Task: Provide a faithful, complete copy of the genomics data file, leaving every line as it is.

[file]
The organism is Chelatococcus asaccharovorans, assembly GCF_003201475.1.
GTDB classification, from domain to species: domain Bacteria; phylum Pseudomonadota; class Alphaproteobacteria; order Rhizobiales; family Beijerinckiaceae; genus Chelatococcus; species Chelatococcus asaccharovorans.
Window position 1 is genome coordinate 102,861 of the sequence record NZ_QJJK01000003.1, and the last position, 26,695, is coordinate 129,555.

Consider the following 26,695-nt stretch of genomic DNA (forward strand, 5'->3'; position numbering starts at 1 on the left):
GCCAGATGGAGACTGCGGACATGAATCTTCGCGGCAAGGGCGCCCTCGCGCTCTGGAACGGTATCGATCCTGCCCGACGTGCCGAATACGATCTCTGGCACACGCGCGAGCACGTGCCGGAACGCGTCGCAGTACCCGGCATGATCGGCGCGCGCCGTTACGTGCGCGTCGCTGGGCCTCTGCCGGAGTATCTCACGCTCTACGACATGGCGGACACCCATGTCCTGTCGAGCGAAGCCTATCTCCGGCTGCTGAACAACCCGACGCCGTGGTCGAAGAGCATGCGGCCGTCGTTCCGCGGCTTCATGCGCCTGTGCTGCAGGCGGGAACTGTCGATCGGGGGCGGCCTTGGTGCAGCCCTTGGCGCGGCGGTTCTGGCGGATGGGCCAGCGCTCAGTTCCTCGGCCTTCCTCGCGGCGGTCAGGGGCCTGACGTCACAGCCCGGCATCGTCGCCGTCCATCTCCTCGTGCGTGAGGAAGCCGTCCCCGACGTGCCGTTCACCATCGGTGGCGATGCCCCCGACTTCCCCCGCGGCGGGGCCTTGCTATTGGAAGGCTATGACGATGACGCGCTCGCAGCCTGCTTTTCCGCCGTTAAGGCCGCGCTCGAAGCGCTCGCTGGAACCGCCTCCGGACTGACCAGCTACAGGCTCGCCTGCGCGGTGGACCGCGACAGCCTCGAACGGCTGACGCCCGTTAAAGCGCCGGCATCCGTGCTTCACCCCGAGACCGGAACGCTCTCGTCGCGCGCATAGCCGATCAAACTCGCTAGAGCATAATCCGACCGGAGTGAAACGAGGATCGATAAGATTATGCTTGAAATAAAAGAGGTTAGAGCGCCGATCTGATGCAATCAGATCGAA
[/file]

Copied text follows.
The organism is Chelatococcus asaccharovorans, assembly GCF_003201475.1.
GTDB classification, from domain to species: domain Bacteria; phylum Pseudomonadota; class Alphaproteobacteria; order Rhizobiales; family Beijerinckiaceae; genus Chelatococcus; species Chelatococcus asaccharovorans.
Window position 1 is genome coordinate 102,861 of the sequence record NZ_QJJK01000003.1, and the last position, 26,695, is coordinate 129,555.

Consider the following 26,695-nt stretch of genomic DNA (forward strand, 5'->3'; position numbering starts at 1 on the left):
GCCAGATGGAGACTGCGGACATGAATCTTCGCGGCAAGGGCGCCCTCGCGCTCTGGAACGGTATCGATCCTGCCCGACGTGCCGAATACGATCTCTGGCACACGCGCGAGCACGTGCCGGAACGCGTCGCAGTACCCGGCATGATCGGCGCGCGCCGTTACGTGCGCGTCGCTGGGCCTCTGCCGGAGTATCTCACGCTCTACGACATGGCGGACACCCATGTCCTGTCGAGCGAAGCCTATCTCCGGCTGCTGAACAACCCGACGCCGTGGTCGAAGAGCATGCGGCCGTCGTTCCGCGGCTTCATGCGCCTGTGCTGCAGGCGGGAACTGTCGATCGGGGGCGGCCTTGGTGCAGCCCTTGGCGCGGCGGTTCTGGCGGATGGGCCAGCGCTCAGTTCCTCGGCCTTCCTCGCGGCGGTCAGGGGCCTGACGTCACAGCCCGGCATCGTCGCCGTCCATCTCCTCGTGCGTGAGGAAGCCGTCCCCGACGTGCCGTTCACCATCGGTGGCGATGCCCCCGACTTCCCCCGCGGCGGGGCCTTGCTATTGGAAGGCTATGACGATGACGCGCTCGCAGCCTGCTTTTCCGCCGTTAAGGCCGCGCTCGAAGCGCTCGCTGGAACCGCCTCCGGACTGACCAGCTACAGGCTCGCCTGCGCGGTGGACCGCGACAGCCTCGAACGGCTGACGCCCGTTAAAGCGCCGGCATCCGTGCTTCACCCCGAGACCGGAACGCTCTCGTCGCGCGCATAGCCGATCAAACTCGCTAGAGCATAATCCGACCGGAGTGAAACGAGGATCGATAAGATTATGCTTGAAATAAAAGAGGTTAGAGCGCCGATCTGATGCAATCAGATCGAA